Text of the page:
Meaning making processes in chronic illness: The nature of sense making and benefit finding in people living with chronic fatigue syndrome

Mr Timothy Lowry (). Meaning making processes in chronic illness: The nature of sense making and benefit finding in people living with chronic fatigue syndrome Professional Doctorate, School of Psychology, The University of Queensland.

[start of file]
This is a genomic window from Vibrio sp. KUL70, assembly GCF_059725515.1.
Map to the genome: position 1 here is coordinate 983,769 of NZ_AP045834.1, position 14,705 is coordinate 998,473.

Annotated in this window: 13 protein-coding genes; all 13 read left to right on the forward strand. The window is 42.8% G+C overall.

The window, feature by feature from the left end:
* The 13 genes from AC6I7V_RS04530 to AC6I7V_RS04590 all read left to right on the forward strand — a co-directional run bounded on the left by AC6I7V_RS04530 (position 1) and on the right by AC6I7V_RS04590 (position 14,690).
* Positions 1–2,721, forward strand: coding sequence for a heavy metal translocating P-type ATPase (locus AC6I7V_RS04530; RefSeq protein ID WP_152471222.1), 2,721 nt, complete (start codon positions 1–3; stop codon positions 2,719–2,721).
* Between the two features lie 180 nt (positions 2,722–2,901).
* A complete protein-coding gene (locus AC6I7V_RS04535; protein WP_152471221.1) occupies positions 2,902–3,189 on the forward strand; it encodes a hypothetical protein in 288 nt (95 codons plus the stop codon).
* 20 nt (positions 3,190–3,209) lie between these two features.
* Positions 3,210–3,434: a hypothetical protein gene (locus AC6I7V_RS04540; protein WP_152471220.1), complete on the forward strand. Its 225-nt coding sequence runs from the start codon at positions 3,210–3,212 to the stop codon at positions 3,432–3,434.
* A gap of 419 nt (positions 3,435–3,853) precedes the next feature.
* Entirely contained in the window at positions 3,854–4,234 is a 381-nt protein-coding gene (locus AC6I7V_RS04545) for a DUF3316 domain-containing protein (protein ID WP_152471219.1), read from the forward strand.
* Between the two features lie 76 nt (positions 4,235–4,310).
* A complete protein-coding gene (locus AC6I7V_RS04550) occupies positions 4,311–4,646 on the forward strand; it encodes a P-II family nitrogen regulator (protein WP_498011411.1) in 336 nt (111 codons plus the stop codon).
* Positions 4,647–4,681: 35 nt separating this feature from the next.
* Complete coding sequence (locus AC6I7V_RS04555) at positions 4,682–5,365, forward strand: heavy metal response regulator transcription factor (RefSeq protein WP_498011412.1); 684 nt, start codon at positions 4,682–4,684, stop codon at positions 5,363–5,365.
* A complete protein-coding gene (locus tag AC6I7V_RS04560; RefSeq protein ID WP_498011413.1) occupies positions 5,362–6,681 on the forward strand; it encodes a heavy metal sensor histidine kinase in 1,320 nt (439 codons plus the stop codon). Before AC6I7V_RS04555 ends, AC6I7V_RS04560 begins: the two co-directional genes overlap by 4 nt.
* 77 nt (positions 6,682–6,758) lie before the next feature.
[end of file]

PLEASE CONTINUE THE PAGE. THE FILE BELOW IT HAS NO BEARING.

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Author Mr Timothy Lowry
Thesis Title Meaning making processes in chronic illness: The nature of sense making and benefit finding in people living with chronic fatigue syndrome
School, Centre or Institute School of Psychology
Institution The University of Queensland
Thesis type Professional Doctorate
Supervisor Associate Professor Ken Pakenham
Total pages 242
Total black and white pages 242